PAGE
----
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Is it time to proclaim the death of the desktop computer? Add to ...

It used to be that choosing a new computer was determined mostly by budget. In 2007, the average business laptop cost about $1,100, and a desktop about $700, according to IDC Canada. Mobility came at a premium, so companies deployed judiciously, based on need.

That's no longer true – the price gap has fallen to a mere $50. And, says Tim Brunt, IDC senior analyst for personal computing and technology: “It’s easy to justify $50.”

That’s reflected in sales figures, with the desktop/laptop split changing from roughly 50-50 to 32 per cent desktops and 68 per cent laptops.

If price isn’t the driver in picking a form factor, we wondered what is, and tossed the question to business people on the Web. Interestingly enough, those who responded were virtually unanimous in their criteria.

As laptops have dropped in price, the notion of buying one has become more enticing for business and consumer alike. Here are four situations in which a laptop is really the best choice:

  • The first is obvious: For mobility, a laptop is practically the only choice.
  • When space is at a premium, a laptop can be tucked into spots where a desktop would be impractical.
  • Laptops let employees do extra work from home, rather than sitting in the office until all hours. From a quality-of-life (and sometimes personal safety) point of view, this can make overtime more palatable. From the employer’s point of view, productivity increases.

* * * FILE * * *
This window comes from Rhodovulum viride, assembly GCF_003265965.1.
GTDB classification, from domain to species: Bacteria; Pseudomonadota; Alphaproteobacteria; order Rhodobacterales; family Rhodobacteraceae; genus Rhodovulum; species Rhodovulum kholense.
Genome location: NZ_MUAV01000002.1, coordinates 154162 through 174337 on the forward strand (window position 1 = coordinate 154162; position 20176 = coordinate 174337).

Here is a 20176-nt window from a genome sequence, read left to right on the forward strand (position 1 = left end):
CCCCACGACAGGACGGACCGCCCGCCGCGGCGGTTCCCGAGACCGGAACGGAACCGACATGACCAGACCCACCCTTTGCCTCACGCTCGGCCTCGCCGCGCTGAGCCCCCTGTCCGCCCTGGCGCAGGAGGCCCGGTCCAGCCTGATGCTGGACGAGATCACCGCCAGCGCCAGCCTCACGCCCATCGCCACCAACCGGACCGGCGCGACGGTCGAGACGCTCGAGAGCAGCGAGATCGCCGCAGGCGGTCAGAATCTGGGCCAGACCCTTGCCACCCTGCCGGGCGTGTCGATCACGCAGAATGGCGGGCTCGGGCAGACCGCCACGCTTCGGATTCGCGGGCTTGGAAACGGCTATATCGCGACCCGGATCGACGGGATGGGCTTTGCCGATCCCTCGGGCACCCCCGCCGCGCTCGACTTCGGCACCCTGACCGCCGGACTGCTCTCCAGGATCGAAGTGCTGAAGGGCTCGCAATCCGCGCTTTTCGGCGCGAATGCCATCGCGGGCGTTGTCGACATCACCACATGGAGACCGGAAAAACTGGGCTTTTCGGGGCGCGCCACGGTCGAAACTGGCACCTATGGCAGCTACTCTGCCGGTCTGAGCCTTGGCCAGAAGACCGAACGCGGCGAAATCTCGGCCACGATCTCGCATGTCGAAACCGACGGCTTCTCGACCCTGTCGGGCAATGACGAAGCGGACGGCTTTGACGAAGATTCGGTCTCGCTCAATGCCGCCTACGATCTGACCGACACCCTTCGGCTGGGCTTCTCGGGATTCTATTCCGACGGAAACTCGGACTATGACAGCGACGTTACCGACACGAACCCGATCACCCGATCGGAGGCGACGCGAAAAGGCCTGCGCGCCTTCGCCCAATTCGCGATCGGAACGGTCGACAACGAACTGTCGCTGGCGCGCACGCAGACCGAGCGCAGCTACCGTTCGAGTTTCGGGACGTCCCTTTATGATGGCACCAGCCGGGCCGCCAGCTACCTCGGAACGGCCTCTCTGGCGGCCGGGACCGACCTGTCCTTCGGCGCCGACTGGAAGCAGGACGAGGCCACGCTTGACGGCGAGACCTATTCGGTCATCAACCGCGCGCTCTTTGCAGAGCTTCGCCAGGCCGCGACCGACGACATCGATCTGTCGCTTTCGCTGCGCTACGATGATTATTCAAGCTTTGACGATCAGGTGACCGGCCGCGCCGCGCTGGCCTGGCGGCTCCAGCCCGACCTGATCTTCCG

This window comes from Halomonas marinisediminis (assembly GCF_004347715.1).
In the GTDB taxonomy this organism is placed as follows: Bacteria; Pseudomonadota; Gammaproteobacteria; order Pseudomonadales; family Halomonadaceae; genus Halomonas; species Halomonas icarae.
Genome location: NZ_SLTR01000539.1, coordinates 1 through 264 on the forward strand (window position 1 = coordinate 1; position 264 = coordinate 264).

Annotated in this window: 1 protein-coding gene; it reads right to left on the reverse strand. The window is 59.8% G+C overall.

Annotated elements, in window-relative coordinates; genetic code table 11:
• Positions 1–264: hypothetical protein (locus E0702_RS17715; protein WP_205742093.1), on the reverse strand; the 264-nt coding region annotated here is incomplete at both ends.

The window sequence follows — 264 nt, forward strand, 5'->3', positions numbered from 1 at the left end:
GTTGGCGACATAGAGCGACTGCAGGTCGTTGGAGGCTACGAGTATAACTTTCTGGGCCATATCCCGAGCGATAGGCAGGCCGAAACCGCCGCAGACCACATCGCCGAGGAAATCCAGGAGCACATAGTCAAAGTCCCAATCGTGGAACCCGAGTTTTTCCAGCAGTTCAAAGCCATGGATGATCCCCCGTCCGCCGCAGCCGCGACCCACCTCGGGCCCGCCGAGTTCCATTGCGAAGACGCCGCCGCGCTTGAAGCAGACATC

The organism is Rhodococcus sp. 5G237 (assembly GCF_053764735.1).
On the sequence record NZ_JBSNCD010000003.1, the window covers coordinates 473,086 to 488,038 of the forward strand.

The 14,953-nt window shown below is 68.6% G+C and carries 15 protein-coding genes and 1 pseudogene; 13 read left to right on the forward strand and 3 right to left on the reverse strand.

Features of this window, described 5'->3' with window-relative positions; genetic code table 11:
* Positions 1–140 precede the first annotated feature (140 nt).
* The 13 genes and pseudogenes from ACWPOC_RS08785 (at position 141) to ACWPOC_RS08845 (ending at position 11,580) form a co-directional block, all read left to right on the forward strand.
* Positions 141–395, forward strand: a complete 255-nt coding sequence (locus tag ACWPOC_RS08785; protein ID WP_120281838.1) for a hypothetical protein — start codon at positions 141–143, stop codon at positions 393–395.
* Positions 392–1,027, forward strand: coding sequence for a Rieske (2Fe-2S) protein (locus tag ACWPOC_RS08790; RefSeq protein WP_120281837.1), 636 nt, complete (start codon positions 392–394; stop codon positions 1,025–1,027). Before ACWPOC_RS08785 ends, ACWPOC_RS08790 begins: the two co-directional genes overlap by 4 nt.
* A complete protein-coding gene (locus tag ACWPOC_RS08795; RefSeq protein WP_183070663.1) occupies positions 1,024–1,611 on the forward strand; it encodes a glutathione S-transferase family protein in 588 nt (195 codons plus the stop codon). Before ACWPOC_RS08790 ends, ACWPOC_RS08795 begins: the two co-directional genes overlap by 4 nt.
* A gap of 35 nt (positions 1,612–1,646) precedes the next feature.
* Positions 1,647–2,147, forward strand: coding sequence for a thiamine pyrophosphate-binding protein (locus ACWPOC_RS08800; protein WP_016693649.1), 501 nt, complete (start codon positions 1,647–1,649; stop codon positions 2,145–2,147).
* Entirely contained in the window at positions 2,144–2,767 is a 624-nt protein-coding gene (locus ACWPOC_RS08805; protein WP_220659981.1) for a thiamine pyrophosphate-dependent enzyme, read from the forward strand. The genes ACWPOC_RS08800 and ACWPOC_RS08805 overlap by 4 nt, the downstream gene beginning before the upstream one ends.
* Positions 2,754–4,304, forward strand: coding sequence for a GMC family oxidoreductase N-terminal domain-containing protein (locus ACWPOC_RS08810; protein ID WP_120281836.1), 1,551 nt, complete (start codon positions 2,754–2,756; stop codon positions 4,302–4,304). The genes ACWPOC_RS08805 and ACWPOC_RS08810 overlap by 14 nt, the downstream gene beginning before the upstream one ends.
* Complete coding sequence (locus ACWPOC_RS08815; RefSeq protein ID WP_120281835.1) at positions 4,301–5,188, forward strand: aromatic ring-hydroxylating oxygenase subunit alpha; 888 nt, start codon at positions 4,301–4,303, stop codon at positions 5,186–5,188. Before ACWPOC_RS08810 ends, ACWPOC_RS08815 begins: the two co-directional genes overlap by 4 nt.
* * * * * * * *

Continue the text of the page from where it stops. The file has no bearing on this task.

• Telecommuting is difficult without a laptop. The employee would require a computer at home and another at work, doubling the cost, and might run into trouble keeping the two machines in sync.

Mr. Brunt says the newly minted ultrabook – thin and light premium laptops touted by many vendors at the recent Consumer Electronics Show – could catch on if prices drop as significantly as manufacturers say they will.

“It could be a hot market,” he says. “Eighty per cent of the current market is under $1,000, so if they get to under $700, close to $500, it will be a big market.”

That said, buying a desktop computer is still the choice of many. Here are five situations in which a desktop is best:

  • Applications need specialized hardware such as large monitors, high-powered CPUs and hardware add-ons. A suitably configured laptop may be difficult to find, expensive and decidedly non-portable.
  • When a computer needs to be available on the network all the time, day or night, a desktop is the system of choice. Laptops have a habit of wandering off with their users and going offline when the user is on the move.
  • Desktops are, on the whole, easier to upgrade. They have space for extra memory and extra drives and additional components that can’t be squeezed into a laptop. While today’s laptops are often generously configured, the form factor means there is limited room for expansion.
  • Desktops last longer. Since they don't move around, they're not prone to the slings and arrows of outrageous fortune (or clumsy users), so, as long as they have sufficient power for the job, they're apt to remain in service, perhaps with an occasional memory uplift or a new power supply (both cheap upgrades). A 10-year-old desktop isn't a novelty; a 10-year-old laptop is a miracle.
  • Desktops, several users pointed out, are not as enticing to thieves. Burglars tend to grab easily transportable items.

Buying the proper desktop can be a challenge, however, says Mr. Brunt. Many small businesses are purchasing through retail outlets, where they find laptops galore, but only a desktop or two, sitting in a corner.

But one thing is certain: The desktop is not dead.

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